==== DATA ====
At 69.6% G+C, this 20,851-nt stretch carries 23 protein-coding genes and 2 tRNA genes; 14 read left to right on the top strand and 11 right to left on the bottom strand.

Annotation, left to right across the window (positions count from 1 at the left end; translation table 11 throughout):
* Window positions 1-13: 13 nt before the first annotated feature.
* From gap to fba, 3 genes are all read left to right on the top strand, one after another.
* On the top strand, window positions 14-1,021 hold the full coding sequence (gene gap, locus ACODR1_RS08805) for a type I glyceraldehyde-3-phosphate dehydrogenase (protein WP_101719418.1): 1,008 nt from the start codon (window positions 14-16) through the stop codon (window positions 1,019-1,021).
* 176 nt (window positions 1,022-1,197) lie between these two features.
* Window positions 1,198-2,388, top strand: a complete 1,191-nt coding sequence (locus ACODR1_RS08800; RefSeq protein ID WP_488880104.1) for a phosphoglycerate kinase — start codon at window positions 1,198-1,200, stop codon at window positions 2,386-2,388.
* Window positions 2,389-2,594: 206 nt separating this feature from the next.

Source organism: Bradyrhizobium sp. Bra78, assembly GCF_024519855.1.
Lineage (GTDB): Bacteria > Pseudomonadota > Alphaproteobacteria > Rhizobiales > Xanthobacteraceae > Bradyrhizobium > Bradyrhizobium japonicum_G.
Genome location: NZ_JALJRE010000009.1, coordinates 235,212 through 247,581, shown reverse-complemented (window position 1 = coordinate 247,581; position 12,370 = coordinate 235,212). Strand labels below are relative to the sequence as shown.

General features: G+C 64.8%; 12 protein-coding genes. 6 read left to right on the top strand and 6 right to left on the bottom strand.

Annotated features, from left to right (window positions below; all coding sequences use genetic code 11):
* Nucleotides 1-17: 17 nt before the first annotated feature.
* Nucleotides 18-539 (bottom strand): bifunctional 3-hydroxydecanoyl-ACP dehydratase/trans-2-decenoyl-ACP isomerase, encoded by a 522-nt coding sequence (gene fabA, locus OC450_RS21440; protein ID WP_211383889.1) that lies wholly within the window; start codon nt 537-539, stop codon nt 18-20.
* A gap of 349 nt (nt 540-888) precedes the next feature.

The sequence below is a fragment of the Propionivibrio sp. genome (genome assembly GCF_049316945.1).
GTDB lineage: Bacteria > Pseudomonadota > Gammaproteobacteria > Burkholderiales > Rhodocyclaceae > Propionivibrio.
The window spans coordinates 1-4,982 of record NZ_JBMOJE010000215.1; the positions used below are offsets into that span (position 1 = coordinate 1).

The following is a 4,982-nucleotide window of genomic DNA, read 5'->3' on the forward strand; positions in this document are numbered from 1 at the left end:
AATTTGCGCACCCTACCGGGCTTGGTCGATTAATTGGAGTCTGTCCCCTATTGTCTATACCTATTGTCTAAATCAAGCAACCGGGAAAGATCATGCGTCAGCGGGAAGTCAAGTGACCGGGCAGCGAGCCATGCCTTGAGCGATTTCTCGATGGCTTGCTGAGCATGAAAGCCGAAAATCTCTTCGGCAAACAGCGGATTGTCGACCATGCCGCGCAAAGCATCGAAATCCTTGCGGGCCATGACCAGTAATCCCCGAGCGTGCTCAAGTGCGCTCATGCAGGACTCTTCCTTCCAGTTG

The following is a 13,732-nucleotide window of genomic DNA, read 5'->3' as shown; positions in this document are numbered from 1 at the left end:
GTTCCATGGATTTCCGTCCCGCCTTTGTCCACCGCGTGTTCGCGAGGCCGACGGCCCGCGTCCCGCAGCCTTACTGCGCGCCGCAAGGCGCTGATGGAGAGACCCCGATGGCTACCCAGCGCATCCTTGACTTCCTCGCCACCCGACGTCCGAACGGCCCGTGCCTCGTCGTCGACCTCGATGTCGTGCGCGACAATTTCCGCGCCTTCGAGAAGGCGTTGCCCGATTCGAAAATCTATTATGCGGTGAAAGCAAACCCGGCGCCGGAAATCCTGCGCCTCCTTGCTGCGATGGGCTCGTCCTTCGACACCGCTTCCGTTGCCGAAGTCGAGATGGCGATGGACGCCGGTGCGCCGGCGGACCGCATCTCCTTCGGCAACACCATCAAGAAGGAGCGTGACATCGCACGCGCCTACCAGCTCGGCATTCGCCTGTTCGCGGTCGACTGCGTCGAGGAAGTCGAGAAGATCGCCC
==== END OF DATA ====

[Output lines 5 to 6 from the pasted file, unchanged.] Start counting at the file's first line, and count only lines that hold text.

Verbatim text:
* On the top strand, window positions 14-1,021 hold the full coding sequence (gene gap, locus ACODR1_RS08805) for a type I glyceraldehyde-3-phosphate dehydrogenase (protein WP_101719418.1): 1,008 nt from the start codon (window positions 14-16) through the stop codon (window positions 1,019-1,021).
* 176 nt (window positions 1,022-1,197) lie between these two features.